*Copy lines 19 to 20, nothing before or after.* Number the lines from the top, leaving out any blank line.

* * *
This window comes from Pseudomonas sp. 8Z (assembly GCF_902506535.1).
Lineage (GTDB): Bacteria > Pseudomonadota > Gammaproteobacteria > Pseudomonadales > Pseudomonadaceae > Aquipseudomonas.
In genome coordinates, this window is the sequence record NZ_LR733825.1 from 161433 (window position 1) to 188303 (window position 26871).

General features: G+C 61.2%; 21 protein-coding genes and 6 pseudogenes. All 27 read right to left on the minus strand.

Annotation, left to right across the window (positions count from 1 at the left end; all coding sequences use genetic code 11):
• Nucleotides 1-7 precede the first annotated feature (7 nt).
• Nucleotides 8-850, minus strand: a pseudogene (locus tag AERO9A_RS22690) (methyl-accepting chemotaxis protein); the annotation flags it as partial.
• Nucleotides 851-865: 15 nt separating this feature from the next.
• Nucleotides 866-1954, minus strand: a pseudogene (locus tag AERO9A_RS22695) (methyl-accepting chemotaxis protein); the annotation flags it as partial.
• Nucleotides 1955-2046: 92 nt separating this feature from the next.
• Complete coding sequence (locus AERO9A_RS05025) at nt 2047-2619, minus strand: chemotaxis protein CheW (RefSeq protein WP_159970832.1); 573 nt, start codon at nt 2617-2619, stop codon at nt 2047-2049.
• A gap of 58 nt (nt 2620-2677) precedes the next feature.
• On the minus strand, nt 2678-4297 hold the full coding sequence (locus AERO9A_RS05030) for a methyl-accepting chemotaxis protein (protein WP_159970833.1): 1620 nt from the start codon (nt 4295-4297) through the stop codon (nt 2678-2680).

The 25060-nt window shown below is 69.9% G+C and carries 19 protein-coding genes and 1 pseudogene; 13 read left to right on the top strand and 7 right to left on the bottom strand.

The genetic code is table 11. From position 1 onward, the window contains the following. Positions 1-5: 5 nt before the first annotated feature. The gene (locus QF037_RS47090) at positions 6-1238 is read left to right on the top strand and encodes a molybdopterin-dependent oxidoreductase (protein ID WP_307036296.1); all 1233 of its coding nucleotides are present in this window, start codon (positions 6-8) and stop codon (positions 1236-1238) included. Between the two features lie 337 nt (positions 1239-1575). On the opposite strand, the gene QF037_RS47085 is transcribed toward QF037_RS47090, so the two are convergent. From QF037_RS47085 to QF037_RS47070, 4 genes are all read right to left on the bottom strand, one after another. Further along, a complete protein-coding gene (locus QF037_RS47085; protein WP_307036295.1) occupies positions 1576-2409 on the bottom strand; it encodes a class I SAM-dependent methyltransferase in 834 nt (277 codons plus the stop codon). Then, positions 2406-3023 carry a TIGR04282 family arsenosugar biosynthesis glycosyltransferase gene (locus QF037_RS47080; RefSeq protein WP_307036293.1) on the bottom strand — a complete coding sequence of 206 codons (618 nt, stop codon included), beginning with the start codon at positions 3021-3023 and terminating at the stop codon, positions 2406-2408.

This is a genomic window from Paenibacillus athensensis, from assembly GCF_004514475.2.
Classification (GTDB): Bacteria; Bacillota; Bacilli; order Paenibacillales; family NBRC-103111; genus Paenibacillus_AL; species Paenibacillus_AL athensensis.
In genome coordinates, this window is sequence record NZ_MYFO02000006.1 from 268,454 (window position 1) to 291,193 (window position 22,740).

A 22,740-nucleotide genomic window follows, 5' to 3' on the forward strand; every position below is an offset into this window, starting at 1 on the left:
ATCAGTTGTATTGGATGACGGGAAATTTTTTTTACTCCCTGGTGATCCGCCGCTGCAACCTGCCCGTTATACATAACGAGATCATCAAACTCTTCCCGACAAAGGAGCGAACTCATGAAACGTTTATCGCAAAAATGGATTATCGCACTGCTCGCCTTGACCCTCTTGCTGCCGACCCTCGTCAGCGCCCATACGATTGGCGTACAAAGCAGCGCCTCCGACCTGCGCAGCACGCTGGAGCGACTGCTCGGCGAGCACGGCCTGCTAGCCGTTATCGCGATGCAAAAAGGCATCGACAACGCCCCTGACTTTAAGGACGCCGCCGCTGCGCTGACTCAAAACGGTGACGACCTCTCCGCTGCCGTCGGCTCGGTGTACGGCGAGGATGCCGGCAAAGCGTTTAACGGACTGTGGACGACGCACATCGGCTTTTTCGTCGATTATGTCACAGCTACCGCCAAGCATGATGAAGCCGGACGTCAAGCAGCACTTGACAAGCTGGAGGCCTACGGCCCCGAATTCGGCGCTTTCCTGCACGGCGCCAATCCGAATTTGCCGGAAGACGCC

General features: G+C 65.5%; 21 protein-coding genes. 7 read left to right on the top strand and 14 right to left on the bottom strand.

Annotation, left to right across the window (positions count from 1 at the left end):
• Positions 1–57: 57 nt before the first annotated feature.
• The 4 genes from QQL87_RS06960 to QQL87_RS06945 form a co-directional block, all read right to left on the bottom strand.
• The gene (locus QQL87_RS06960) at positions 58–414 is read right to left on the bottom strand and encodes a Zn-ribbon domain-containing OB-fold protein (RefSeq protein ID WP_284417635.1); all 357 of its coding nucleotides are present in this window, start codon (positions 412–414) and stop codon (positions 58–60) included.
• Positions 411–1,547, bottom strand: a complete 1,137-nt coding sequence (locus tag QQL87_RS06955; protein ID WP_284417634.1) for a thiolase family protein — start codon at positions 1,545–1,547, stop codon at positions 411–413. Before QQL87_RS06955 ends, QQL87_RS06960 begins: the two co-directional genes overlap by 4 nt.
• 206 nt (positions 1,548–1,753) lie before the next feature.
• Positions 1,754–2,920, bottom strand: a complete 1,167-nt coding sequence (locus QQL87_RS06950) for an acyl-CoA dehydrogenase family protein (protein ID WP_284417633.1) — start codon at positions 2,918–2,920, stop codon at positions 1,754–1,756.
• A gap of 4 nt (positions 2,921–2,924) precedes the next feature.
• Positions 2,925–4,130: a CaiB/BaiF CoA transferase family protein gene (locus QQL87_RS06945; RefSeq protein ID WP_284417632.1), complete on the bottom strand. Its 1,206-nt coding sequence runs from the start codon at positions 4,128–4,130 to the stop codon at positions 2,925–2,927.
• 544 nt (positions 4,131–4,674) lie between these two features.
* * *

A 22,740-nucleotide genomic window follows, 5' to 3' on the forward strand; every position below is an offset into this window, starting at 1 on the left:
ATCAGTTGTATTGGATGACGGGAAATTTTTTTTACTCCCTGGTGATCCGCCGCTGCAACCTGCCCGTTATACATAACGAGATCATCAAACTCTTCCCGACAAAGGAGCGAACTCATGAAACGTTTATCGCAAAAATGGATTATCGCACTGCTCGCCTTGACCCTCTTGCTGCCGACCCTCGTCAGCGCCCATACGATTGGCGTACAAAGCAGCGCCTCCGACCTGCGCAGCACGCTGGAGCGACTGCTCGGCGAGCACGGCCTGCTAGCCGTTATCGCGATGCAAAAAGGCATCGACAACGCCCCTGACTTTAAGGACGCCGCCGCTGCGCTGACTCAAAACGGTGACGACCTCTCCGCTGCCGTCGGCTCGGTGTACGGCGAGGATGCCGGCAAAGCGTTTAACGGACTGTGGACGACGCACATCGGCTTTTTCGTCGATTATGTCACAGCTACCGCCAAGCATGATGAAGCCGGACGTCAAGCAGCACTTGACAAGCTGGAGGCCTACGGCCCCGAATTCGGCGCTTTCCTGCACGGCGCCAATCCGAATTTGCCGGAAGACGCC